- Conservative group sues to stop California aid to immigrants: A conservative organization is asking the California Supreme Court to block the state's first-in-the-nation plan to give money to immigrants living in the country illegally who are hurt by the coronavirus. The Center for American Liberty argued on behalf of two long-shot Republican legislative candidates that the $75 million plan is barred by state and federal law. The money is to be distributed through nonprofit groups, to protect recipients from providing personal information that might increase their danger of being deported. The legal challenge argues that the plan is barred by the state Constitution's prohibition on giving gifts to organizations outside of the state's exclusive control.
OUR MISSION: FACTS NOT FEAR
According to the CDC, coronavirus (COVID-19) is a family of viruses that is spreadable from person to person. Coronavirus is believed to have been first detected in a seafood market in Wuhan, China, in December 2019. If someone is sick with coronavirus, the symptoms they may show include mild to severe respiratory illness, cough, and difficulty breathing.
Currently, there is no vaccine; however, the CDC suggests the following precautions, along with any other respiratory illness:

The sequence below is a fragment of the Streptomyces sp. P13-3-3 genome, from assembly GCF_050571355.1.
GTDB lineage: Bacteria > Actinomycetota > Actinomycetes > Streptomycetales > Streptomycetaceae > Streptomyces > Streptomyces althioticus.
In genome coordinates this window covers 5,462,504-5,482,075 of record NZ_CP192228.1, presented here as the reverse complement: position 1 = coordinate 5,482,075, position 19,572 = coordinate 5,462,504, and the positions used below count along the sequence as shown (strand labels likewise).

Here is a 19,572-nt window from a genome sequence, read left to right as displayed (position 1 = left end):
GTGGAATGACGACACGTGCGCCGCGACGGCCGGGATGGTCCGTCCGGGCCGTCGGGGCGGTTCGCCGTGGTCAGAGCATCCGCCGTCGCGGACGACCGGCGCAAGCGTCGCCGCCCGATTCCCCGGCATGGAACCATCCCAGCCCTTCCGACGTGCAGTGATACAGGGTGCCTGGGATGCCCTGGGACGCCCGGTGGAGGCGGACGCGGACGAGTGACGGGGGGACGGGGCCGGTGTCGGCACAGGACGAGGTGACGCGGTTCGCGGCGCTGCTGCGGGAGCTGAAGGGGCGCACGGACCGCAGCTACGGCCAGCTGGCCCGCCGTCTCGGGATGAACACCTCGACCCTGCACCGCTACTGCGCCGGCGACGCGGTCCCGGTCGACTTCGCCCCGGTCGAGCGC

- Avoid close contact with people who are sick.
- Avoid touching your eyes, nose, and mouth.
- Stay home when you are sick.
- Cover your cough or sneeze with a tissue, then throw the tissue in the trash.
- Clean and disinfect frequently touched objects and surfaces using a regular household cleaning spray or wipe.
- Wash your hands with soap and water for a minimum of 20 seconds.
WHY HEALTH OFFICIALS ARE SO CONCERNED
Some people have compared the low overall death toll to the flu's high annual death toll in the United States as a reason not to be concerned about COVID-19, however, doctors and health officials are concerned for three main reasons:
- Some people have built up immunity to the flu, but few have immunity to COVID-19 version of coronavirus.
- Both the flu and COVID-19 are spread by droplets, but COVID-19 might be spread in the air. Scientists are researching exactly how COVID-19 spreads.
- The CDC recommends wearing cloth face coverings in public where social distancing measures would be difficult to maintain, like at a grocery store or pharmacy.